It is a species of African cycad that is found in the forests of eastern Africa. It gets its name from its thick, woody trunk, which can grow up to 6 meters in height.
The leaves of the Encephalartos woodii are dark green and can grow up to 2 meters in length. The plant produces yellow or orange flowers, which are followed by red or purple fruits.
5. Pachypodium lealii (bottle tree)
This is a type of flowering plant that is native to northwestern Namibia, southwestern Angola and northwestern Botswana. It is also known as the bottle tree due to the unusual swollen shape of its trunk.
Pachypodium lealii can grow up to 10 meters tall and has beautiful white flowers with purple streaks.
6. Pelargonium cucullatum (hooded-leaf pelargonium)
This is a type of geranium found in the mountainous regions of South Africa. It gets its common name, the Cape ivy geranium, from its large, ivy-like leaves.
The flowers of Pelargonium cucullatum are pink or white and have a strong citrus scent.
7. Hoodia gordonii (Kalahari cactus)
Commonly called the Kalahari cactus or ‘Bushman’s hat’, this is a succulent plant found in the deserts of southern Africa.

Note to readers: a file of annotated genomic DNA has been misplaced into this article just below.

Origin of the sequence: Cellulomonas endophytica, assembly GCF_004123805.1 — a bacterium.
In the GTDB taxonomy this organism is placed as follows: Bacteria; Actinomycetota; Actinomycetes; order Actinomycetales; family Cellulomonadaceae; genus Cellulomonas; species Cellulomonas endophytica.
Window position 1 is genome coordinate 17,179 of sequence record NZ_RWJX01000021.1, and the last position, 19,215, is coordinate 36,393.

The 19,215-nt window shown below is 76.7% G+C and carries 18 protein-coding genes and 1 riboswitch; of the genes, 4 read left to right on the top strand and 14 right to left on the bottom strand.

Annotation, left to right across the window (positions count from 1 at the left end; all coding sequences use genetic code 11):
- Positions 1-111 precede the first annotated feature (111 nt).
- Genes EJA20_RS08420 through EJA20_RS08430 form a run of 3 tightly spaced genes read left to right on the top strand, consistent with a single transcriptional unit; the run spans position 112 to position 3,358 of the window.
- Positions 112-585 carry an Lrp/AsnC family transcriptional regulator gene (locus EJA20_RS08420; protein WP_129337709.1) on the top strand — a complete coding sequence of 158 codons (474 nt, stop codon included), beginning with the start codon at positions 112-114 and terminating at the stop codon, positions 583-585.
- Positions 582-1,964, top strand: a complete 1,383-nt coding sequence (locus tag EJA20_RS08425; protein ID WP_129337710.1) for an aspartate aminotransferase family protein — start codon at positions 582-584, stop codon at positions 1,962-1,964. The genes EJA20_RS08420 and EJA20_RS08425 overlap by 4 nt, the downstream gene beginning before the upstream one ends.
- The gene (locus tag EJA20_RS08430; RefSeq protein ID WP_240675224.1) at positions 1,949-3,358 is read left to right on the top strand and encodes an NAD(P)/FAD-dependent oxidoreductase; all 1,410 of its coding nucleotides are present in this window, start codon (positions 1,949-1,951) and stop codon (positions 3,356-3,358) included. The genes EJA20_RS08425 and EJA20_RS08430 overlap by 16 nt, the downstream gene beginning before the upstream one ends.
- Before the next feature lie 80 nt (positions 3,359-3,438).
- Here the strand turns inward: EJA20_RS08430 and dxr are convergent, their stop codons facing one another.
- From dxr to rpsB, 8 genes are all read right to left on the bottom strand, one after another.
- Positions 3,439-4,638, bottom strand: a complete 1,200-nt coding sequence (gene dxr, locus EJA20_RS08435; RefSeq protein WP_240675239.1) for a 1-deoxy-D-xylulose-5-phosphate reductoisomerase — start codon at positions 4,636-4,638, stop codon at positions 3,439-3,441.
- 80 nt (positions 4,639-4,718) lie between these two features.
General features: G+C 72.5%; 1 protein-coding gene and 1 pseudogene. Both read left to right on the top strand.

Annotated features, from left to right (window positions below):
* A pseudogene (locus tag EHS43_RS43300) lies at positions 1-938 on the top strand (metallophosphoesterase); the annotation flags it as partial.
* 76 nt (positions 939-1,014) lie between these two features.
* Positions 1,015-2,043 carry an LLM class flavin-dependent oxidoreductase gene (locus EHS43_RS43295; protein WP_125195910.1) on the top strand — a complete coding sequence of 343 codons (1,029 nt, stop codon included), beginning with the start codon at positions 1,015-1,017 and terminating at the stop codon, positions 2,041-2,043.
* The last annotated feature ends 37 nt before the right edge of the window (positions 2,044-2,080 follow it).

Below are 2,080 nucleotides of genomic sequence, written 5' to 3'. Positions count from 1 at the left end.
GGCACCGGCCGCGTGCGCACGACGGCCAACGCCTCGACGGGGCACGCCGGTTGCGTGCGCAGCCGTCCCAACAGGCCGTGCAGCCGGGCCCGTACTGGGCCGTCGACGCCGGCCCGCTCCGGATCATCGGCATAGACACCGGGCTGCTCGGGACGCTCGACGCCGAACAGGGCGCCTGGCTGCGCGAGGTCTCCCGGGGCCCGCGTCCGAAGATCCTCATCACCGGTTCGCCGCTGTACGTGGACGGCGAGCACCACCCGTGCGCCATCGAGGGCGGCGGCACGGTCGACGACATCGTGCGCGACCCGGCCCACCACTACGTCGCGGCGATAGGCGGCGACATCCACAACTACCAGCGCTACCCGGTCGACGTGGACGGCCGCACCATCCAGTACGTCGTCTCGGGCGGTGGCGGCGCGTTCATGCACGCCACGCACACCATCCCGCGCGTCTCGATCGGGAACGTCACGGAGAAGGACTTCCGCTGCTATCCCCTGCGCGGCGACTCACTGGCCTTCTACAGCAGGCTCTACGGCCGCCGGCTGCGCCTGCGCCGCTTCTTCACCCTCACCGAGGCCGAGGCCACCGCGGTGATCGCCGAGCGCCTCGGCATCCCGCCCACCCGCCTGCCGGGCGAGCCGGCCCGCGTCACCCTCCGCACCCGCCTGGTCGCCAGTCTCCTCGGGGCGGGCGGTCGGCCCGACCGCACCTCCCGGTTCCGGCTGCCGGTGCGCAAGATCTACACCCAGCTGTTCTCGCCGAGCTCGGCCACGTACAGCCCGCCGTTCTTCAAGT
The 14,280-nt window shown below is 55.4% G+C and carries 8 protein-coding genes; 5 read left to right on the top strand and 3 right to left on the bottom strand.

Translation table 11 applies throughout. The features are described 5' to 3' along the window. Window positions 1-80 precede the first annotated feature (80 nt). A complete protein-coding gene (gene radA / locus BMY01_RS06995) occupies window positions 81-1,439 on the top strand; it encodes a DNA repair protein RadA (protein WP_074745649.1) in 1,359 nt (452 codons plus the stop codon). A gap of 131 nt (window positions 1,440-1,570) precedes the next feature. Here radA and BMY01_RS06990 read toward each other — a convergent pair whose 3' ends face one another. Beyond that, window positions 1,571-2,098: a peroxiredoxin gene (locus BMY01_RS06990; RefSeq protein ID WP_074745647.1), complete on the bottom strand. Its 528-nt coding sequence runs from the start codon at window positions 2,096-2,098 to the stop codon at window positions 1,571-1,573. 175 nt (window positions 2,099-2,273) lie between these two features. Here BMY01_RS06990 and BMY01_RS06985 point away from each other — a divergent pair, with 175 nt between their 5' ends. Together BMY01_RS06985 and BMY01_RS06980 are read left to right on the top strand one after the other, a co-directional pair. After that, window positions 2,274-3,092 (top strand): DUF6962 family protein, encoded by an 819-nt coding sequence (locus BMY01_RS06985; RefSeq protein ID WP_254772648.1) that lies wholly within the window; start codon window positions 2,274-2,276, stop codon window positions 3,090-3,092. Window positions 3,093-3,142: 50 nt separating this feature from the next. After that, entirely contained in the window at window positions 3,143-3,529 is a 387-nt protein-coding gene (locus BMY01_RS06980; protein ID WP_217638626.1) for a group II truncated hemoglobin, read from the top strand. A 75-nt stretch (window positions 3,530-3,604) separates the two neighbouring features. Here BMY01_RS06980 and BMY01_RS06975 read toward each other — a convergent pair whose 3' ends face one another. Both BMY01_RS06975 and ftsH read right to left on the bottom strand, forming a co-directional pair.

It is best known for its appetite-suppressing properties, which have made it popular as a weight-loss supplement.
Hoodia gordonii can grow up to 2 meters tall and has bright yellow flowers.
8. Adansonia suarezensis (Suarez baobab)
Adansonia suarezensis is a large tree, up to 25 meters tall, with a thick trunk shaped like a bottle. It is native to dry deciduous forests on limestone in the north of Madagascar.
The Suarez baobab is endangered by habitat loss and is little known in cultivation. But it is just as easy to grow as other baobabs, in any tropical climate that is not extremely wet.
9. Euphorbia caput-medusae (medusa’s head)
This is a type of succulent native to the Cape region of South Africa. It gets its name from its strange shape, which arguably resembles a medusa’s head.
Euphorbia caput-medusae is also known as the snake plant or milk bush due to the milky-white sap that oozes from its stem when cut open.
10. Dioscorea elephantipes (elephant’s foot)